Authors: Sumanth Reddy*, Bowie State University
Topics: Cultural Geography, Social Geography, Ethnicity and Race
Keywords: Siddis, topophilia, literature review, race, discrimination, India
Session Type: Paper
Presentation File: No File Uploaded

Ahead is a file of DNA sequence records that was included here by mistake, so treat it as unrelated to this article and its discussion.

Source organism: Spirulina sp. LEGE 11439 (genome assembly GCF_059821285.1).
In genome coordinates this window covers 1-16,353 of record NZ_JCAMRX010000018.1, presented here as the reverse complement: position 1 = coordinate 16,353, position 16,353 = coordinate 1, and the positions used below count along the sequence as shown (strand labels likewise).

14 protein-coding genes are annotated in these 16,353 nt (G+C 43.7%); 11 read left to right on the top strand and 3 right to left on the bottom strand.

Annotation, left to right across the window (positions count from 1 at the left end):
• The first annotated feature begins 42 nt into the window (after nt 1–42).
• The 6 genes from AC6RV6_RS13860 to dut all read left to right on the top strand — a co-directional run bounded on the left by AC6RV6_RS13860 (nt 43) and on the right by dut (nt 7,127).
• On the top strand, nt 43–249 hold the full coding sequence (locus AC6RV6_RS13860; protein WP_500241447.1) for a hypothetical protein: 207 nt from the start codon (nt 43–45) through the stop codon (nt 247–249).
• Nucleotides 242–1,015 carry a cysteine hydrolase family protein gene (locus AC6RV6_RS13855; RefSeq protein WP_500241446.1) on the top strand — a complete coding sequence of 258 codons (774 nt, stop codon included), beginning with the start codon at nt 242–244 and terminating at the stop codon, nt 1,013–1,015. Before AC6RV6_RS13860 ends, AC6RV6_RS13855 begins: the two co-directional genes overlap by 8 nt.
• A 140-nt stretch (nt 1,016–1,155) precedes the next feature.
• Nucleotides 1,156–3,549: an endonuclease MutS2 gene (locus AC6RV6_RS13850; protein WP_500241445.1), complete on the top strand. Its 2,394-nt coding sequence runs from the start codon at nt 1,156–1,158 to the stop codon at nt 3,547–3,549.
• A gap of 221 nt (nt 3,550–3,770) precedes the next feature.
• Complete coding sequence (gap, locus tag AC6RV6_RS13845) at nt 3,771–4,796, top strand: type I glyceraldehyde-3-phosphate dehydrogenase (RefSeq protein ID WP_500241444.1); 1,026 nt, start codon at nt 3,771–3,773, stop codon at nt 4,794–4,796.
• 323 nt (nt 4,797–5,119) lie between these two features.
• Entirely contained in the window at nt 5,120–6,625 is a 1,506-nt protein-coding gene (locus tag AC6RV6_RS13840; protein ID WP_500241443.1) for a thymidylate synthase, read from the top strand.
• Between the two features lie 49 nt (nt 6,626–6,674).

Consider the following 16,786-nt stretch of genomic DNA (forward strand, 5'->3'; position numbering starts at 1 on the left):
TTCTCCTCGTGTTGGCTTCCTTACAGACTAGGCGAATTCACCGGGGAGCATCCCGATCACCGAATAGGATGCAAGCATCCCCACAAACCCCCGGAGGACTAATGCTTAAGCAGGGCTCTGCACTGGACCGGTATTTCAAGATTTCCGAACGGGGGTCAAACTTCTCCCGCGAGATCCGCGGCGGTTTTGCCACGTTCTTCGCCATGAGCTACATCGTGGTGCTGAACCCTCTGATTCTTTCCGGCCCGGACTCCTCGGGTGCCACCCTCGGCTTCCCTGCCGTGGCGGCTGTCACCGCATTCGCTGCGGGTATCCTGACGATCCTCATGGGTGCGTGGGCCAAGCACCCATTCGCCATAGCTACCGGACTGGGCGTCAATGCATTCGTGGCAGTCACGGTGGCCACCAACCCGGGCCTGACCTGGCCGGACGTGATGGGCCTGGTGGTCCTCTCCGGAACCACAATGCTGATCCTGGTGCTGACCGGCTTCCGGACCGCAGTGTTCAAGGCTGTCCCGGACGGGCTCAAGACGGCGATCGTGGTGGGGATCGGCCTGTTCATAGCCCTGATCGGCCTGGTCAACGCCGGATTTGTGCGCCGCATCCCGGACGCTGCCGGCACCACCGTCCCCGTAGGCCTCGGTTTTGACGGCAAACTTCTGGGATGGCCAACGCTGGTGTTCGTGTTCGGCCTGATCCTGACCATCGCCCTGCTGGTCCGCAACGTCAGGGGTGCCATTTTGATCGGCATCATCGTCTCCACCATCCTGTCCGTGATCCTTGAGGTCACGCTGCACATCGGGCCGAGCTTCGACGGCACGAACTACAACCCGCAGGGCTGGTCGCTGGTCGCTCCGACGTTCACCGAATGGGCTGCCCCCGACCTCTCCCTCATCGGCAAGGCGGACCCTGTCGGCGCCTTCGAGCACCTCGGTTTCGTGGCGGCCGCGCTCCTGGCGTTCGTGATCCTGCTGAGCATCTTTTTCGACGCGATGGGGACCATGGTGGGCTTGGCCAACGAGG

The Siddi people of India are descendants of Bantu populations of East and Central Africa. They were brought to India in several waves for different purposes starting in the 12th century. Some were brought as slaves and soldiers while others came as traders and merchants. Eventually, many of them settled in a few areas of India primarily in the states of Goa, Gujarat, Karnataka, and Telangana. Although many Siddis look more African (Bantu) than Indian, India is the only country they have ever known and affiliate with. This paper, as part of a larger research project on Siddis thoroughly examines the existing academic literature on Siddis. Although this is not a widely studied topic in Western academic circles, there are a few publications on the origins of the Siddis and more specifically their genealogy. However, there are few to no geographic studies on the Siddis and topophilia. The concept of a sense of place and belonging is vital to Siddi existence and rightfully, this paper delves into a critique of existing literature. The primary question I try to answer in this critique is twofold: 1) Do non-Siddis look at Siddis as African or Indian? In return, 2) do Siddis consider themselves Indian or African, or somewhere in between the two groups?
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